What kind of relationships are best described in a guidebook supported by art photos? It’s complicated.
The success of Hallberg’s 2015 epic, City on Fire, prompted the reissue of this short but structurally ambitious novella, first published by a small press in 2007. As the title suggests, the story takes the form of a guidebook. Verso pages provide brief narrative sketches under thematic headings such as “Angst,” “Freedom,” and “Midlife Crisis”; recto pages feature documentary photos in a Mary Ellen Mark/Robert Frank vein, with cross-references and faux scientific captions. (“Fidelity is a lesser-known relative of the more common Infidelity.”) Despite all that apparatus (readers are also encouraged to bounce around chapters, à la Julio Cortazar’s Hopscotch), the plot is straightforward, capturing the anxieties and tragedies of two neighboring middle-class Long Island families. The Harrisons are broken after the death of their patriarch while the Hungate parents have split up, forcing the teenage children in both houses to try various coping strategies: Tommy Harrison tells outsized lies about his accomplishments, Gabriel Hungate gets overly into graffiti and drugs, and cheerleader Lacey Harrison gets overly into Gabriel. Gabriel, we learn early on, has suffered an accident that sent him to a burn unit, and the various perspectives are unified by a mood of somberness and regret. (“Optimism is enormous at birth, and gradually shrinks to its adult size,” goes one typical intonation.) But there’s a disconnect between the pathos of the story and the medium through which Hallberg delivers it, a sense that for all the seriousness of the plight of the Harrisons and Hungates, they’re essentially satirical targets, half-awake booshwa suburbanites too concerned with “Entertainment” and “Fiscal Responsibility” when they should focus on “Meaning, Search For.”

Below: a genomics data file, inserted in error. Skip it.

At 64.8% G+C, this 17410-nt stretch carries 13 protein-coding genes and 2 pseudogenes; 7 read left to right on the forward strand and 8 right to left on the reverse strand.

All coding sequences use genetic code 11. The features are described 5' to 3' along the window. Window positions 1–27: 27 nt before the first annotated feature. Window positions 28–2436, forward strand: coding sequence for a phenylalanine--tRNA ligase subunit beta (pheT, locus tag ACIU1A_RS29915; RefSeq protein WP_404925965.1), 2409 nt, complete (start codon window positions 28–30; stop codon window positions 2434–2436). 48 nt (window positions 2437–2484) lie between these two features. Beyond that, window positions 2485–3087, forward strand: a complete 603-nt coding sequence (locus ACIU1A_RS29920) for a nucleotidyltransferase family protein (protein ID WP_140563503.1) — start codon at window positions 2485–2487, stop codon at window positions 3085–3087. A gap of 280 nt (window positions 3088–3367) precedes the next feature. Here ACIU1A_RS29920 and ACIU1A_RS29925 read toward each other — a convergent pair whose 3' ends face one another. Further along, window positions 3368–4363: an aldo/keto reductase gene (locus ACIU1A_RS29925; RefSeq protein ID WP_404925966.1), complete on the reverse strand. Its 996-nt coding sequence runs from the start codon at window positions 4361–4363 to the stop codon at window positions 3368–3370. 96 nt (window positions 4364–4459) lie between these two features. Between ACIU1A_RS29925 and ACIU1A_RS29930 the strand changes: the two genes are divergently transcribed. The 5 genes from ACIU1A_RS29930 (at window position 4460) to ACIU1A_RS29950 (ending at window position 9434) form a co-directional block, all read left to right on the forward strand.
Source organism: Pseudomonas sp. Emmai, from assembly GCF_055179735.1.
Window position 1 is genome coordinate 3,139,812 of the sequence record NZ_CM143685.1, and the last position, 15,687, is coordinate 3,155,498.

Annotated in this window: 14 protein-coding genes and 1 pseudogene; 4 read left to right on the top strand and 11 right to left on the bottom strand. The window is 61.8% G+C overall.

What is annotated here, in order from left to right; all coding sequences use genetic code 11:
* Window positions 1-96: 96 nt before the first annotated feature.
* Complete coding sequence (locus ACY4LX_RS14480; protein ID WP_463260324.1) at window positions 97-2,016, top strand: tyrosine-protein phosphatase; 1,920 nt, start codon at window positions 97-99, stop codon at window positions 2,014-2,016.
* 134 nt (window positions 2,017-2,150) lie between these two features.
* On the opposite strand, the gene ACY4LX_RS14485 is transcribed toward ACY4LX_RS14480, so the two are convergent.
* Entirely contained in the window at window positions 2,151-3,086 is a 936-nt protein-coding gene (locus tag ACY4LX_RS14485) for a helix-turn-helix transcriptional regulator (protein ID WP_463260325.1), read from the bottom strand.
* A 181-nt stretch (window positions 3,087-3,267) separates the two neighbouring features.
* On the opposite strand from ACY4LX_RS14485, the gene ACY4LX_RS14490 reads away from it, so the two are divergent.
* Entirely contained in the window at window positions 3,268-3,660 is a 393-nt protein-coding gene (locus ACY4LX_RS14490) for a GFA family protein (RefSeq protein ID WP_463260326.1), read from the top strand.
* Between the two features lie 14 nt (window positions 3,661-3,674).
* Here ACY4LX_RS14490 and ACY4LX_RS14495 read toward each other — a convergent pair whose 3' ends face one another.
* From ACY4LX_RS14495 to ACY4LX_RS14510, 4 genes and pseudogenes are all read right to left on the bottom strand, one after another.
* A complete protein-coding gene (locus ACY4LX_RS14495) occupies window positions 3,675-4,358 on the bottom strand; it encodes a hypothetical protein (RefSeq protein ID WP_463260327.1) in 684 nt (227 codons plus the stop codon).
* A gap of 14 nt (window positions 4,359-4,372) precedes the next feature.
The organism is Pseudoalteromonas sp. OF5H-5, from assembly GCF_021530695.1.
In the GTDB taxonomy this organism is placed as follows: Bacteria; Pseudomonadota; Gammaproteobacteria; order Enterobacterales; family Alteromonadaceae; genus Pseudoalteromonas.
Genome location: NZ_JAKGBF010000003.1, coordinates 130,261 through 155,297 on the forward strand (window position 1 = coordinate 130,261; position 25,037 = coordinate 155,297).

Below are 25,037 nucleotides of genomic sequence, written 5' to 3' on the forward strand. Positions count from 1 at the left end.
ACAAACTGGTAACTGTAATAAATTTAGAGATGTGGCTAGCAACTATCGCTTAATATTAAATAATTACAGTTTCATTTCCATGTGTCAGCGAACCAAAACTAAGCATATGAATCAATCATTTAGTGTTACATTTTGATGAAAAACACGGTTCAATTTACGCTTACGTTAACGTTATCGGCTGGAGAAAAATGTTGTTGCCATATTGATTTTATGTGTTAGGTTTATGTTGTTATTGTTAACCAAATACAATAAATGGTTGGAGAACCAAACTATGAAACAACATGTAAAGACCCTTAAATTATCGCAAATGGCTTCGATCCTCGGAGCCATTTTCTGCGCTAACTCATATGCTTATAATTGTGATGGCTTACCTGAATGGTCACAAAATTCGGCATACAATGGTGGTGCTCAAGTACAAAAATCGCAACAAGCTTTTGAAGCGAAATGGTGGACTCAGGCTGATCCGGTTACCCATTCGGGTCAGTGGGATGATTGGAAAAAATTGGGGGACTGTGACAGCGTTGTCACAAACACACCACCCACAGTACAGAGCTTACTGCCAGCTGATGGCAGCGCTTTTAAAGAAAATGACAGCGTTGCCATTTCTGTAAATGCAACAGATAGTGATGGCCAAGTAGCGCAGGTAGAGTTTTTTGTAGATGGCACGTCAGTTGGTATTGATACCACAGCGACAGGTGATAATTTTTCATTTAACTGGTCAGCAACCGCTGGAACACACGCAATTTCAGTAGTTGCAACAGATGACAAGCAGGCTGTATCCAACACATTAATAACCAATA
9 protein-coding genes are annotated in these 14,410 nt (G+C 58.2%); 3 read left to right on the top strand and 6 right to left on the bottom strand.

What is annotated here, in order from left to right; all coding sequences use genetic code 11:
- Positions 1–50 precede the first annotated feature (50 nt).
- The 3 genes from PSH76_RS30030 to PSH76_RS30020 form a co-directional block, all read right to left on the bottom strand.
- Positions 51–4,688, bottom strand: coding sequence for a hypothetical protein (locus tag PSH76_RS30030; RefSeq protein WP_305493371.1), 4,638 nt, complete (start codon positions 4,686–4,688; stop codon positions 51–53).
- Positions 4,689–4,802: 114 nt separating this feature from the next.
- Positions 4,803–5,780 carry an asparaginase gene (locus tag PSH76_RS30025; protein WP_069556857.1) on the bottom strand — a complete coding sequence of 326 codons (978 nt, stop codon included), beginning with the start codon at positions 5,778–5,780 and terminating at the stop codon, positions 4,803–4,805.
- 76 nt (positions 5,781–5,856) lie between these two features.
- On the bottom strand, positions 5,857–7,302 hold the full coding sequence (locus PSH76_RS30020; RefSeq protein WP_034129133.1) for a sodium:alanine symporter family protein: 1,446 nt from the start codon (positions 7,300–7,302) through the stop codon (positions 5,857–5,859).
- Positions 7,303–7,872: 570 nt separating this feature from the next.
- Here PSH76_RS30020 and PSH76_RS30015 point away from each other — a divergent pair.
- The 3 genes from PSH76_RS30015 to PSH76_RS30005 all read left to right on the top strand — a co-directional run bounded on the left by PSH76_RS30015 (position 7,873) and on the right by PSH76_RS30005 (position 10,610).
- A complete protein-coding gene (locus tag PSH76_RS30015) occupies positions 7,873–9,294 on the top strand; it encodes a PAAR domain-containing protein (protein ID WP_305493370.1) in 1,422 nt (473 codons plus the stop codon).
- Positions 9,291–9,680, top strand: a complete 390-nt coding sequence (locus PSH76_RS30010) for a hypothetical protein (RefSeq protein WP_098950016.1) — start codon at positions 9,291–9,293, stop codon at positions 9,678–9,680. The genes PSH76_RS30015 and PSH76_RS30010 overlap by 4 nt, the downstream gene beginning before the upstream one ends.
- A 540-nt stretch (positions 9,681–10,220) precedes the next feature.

Hallberg has a fine novelist’s grace and sensitivity but delivers this story with a taxonomist’s heart.